• Timothy Treadwell of Grizzly Man fame originally auditioned to play Sam, but lost to Danson.
    • Al Rosen was considered for elevation to the main cast around Season 7, but turned the offer down for health reasons. Rosen ultimately died of cancer just before filming of Season 9 got underway.
    • Three endings were written for the Season 5 finale: Sam and Diane don't get married (which was used), Sam and Diane do get married, and a mysterious third ending which the production refused to divulge. The alternate ending where Sam and Diane successfully get hitched was actually shot before the live studio audience (to throw them off; it wasn't publicly known at the time that Shelley Long would be leaving the show), and this ending has since been broadcast (on retrospective specials about Cheers, never as part of an episode of Cheers itself).
  • The Wiki Rule: The Cheers Wiki.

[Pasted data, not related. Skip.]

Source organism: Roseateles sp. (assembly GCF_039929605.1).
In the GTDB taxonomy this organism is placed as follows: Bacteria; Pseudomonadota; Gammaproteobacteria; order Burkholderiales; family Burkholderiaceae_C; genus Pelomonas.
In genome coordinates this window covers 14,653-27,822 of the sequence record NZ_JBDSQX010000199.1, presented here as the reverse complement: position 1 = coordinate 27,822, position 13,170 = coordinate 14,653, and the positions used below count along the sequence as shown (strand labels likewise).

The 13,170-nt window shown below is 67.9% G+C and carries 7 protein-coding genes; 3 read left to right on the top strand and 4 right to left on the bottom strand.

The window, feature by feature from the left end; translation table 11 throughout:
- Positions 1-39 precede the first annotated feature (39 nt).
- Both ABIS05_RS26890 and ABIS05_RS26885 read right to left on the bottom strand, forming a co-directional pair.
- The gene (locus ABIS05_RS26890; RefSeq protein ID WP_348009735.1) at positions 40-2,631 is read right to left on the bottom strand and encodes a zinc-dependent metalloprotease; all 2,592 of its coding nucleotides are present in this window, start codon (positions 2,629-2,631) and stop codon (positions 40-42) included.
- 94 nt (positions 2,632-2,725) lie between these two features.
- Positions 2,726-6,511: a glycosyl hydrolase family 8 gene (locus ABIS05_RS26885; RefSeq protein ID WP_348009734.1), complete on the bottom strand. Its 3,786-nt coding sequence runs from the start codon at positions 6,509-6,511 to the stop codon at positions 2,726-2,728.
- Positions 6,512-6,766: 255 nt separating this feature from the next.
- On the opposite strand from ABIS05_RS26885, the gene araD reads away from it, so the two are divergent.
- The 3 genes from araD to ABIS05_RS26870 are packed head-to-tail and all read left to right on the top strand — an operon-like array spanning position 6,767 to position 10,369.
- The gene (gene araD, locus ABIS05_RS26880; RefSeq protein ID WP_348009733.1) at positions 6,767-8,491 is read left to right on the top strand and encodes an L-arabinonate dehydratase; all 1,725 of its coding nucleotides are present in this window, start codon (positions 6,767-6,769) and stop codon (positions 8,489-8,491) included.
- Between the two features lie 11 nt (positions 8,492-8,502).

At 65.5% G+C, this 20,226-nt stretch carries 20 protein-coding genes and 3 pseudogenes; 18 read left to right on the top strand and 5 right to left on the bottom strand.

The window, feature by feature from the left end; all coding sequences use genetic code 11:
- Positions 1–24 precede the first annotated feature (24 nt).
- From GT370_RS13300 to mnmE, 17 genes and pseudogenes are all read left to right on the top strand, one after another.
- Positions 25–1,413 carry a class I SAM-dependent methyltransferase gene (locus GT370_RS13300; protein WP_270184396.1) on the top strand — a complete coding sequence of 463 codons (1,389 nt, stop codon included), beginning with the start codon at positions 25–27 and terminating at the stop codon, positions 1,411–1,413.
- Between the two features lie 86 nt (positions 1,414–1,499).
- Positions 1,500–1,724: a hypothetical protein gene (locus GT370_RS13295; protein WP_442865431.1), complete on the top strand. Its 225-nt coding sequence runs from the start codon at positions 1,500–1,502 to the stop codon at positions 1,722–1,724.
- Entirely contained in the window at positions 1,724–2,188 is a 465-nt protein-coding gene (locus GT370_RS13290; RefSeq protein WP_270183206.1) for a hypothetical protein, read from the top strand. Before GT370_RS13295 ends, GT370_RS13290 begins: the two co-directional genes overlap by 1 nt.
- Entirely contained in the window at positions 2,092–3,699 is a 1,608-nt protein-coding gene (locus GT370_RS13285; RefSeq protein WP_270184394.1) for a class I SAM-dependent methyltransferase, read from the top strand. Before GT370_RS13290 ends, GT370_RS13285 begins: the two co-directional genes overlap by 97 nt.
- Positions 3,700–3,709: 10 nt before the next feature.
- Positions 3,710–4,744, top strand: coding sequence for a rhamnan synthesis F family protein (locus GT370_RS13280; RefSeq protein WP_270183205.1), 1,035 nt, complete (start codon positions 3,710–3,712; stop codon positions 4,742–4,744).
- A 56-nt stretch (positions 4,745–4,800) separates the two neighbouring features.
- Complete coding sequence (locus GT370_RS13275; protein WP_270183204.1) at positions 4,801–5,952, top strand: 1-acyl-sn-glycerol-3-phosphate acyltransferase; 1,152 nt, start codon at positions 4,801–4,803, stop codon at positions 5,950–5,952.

• You Look Familiar:
    • Paul Willson first appears in first-season episode "Someone Single, Someone Blue" as a character named Glen. In second-season episode "Little Sister Don't Cha" he plays a character named Tom. Then, in fourth-season episode "Fools and Their Money" he appears as Paul Krapence, the character he plays for 53 episodes, becoming a semi-regular in the show's later years.
    • Interseries example with Frasier. John Mahoney and Peri Gilpin both guest-star on "Cheers" as different characters. "Kim", Frasier's one night stand in his own show, was played by the same actress as "Candi", who was a one night stand... for Frasier, in a Cheers episode that aired 15 years before. The first few minutes of conversation the two have is nearly identical as well.
    • Averted with Bernadette Birkett, who appears in one episode ("Fairy Tales Can Come True") as Cliff's date, and then four times without ever showing her face as Vera Petersen.


How well does it match the trope?

Example of:


Media sources: